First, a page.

- 'Profound sadness' -
Portuguese Prime Minister Antonio Costa added on Twitter that he had contacted German Chancellor Angela Merkel to convey his condolences   "It is with profound sadness that I heard of the accident on Madeira," he wrote on the government's Twitter page.   "I took the occasion to convey my sadness to Chancellor Angela Merkel at this difficult time," he added.  The regional protection service in Madeira confirmed 28 deaths in the accident that happened at 6:30 pm (1730 GMT) Wednesday, while hospital authorities said another woman later died of her injuries.

The bus had been carrying around 50 passengers.   Regional government Vice President Pedro Calado said it was "premature" to speculate on the cause of the crash, adding that the vehicle was five years old and that "everything had apparently been going well".   Judicial authorities had opened an investigation into the circumstances of the accident, the Madeira public prosecutor's office told the Lusa news agency.   Medical teams were being sent from Lisbon to help local staff carry out post-mortems on the dead.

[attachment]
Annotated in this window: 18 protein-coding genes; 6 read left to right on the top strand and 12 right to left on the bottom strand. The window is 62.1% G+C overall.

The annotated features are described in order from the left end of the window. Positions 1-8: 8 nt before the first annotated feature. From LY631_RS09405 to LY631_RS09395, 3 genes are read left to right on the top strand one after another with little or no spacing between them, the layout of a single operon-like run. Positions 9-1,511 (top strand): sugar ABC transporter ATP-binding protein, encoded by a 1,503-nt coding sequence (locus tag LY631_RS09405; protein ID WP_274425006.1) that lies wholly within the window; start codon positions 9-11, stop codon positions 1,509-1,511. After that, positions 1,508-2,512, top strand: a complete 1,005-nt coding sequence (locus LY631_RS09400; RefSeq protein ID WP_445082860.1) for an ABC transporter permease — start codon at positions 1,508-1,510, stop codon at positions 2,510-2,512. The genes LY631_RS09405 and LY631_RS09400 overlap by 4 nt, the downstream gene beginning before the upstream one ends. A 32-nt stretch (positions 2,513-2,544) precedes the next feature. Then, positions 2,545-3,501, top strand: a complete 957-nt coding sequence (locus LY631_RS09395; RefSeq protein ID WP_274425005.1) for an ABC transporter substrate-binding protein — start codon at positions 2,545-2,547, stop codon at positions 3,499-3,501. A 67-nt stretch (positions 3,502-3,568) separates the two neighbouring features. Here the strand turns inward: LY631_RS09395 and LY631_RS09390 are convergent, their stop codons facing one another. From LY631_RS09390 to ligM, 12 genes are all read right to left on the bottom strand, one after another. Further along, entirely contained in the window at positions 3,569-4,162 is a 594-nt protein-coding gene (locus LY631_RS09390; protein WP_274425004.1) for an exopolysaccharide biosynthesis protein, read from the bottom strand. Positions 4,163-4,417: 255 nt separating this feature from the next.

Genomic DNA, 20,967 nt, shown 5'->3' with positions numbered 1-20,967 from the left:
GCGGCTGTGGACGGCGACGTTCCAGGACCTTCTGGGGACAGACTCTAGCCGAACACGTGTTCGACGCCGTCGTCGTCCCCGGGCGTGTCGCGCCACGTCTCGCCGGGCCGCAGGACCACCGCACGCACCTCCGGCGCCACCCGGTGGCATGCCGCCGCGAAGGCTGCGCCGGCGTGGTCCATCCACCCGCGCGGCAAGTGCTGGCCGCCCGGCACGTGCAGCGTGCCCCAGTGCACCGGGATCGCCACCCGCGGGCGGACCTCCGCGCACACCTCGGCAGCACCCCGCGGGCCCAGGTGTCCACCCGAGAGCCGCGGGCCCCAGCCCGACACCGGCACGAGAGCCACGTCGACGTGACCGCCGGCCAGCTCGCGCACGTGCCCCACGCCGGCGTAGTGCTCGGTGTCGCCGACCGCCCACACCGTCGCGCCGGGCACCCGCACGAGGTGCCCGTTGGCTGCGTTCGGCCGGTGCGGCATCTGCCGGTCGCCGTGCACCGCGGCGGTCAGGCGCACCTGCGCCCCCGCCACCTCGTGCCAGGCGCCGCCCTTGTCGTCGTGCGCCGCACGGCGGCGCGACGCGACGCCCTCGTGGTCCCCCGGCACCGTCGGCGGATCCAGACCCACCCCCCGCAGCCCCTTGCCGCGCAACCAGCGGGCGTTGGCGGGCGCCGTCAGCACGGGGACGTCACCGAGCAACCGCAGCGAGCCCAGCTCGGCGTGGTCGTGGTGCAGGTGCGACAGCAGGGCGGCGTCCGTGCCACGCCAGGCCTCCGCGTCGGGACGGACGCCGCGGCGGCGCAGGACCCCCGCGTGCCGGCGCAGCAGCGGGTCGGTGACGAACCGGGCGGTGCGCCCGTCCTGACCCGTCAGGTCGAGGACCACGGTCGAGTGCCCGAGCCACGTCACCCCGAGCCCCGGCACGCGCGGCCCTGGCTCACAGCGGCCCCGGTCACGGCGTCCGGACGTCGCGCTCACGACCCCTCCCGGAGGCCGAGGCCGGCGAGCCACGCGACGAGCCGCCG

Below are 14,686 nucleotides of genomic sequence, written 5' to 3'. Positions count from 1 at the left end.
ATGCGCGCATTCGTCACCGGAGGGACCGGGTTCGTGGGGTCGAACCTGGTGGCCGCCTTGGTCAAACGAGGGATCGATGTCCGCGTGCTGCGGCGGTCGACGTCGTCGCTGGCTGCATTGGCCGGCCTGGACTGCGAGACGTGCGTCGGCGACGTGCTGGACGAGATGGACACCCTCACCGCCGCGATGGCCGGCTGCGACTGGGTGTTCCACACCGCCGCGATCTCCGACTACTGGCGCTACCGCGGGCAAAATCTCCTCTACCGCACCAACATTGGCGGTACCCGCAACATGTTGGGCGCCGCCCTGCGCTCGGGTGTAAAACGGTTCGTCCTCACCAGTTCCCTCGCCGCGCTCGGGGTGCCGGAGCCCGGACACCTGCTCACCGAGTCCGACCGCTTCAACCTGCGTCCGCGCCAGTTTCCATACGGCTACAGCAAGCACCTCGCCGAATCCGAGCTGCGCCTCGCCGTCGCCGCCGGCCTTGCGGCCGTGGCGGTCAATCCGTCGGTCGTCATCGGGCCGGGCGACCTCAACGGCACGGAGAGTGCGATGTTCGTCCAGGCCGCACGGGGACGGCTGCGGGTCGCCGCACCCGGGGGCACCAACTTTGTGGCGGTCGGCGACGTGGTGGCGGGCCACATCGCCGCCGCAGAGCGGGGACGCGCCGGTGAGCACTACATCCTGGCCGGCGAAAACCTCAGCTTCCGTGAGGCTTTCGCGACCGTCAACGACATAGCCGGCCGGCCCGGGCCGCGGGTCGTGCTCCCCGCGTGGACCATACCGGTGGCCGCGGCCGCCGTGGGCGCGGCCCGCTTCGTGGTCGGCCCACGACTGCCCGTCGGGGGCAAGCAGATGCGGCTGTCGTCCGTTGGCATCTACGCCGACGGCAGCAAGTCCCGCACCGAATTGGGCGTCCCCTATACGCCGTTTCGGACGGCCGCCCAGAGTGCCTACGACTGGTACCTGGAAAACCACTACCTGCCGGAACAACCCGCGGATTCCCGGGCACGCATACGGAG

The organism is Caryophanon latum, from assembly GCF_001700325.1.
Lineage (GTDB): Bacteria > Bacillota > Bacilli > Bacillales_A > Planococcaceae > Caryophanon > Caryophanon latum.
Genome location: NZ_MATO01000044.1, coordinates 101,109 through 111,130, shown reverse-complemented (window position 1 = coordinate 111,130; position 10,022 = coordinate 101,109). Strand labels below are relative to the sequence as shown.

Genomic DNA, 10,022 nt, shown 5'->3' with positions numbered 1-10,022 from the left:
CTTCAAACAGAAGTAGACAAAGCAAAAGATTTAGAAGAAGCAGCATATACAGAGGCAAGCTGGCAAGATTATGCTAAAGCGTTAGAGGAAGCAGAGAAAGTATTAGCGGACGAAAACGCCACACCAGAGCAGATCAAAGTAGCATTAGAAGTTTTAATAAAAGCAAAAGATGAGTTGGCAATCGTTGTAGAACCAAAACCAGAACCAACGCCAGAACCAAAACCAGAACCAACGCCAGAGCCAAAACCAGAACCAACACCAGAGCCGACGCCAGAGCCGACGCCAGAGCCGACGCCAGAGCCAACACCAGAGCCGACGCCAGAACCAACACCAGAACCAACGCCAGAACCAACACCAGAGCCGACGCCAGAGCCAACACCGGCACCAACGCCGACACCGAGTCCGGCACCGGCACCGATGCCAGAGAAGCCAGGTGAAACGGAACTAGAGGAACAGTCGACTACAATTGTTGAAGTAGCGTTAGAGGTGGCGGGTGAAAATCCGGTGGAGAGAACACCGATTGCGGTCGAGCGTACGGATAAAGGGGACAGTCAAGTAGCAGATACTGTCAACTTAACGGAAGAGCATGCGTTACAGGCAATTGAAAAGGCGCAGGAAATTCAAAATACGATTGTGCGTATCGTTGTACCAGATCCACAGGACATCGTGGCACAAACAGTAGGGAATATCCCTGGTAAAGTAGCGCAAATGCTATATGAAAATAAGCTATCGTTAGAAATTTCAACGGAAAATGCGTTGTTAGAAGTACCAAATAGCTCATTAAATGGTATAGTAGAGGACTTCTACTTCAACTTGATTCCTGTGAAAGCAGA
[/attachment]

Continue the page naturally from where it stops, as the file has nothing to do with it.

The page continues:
Tanzania - National. 11 Apr 2019

Tanzania on Thursday [11 Apr 2019] confirmed an outbreak of dengue fever, saying the business capital, Dar es Salaam, has reported 252 cases and Tanga has 55 diagnosed cases.
- La Reunion. 10 Apr 2019

From 800 confirmed cases the previous week, the dengue epidemic increased to 904 cases in the week.
<https://la1ere.francetvinfo.fr/reunion/dengue-barre-900-cas-confirmes-semaine-est-depassee-698934.html> [in French, trans. ProMED Corr.SB]

- La Reunion. 12 Apr 2019. Dengue La Reunion (French overseas territory): dengue cases near 5000 in Q1 2019. New transmission zones have been identified in Saint-Andre, Saint-Denis, Sainte-Marie, and Sainte-Suzanne. In addition, the number of hospitalizations is increasing with 25-30 recorded weekly.

- La Reunion. 27 Mar 2019. The circulation of the dengue virus continues at a sustained level, say the prefecture and the ARS. From 11-17 Mar 2019, 682 cases of dengue fever were confirmed. Since the beginning of the year [2019], 153 emergency room visits have been recorded and 80 patients have been hospitalized. In addition, 5 deaths have been reported since the beginning of 2019, of which 2 have been considered, after investigation, as directly related to dengue fever. The most active households are located at: the Saint-Louis River, Saint Louis, Saint Pierre, the Etang-Sale Cabris Ravine.
- Cook Islands. 12 Apr 2019

As of Wednesday [10 Apr 2019], the Ministry for Health has 18 confirmed and 12 probable dengue fever cases. This is a total of 30 cases compared to 24 previously identified.
- Taihiti (French Polynesia). 13 Apr 2019

DEN-2 confirmation of several autochthonous cases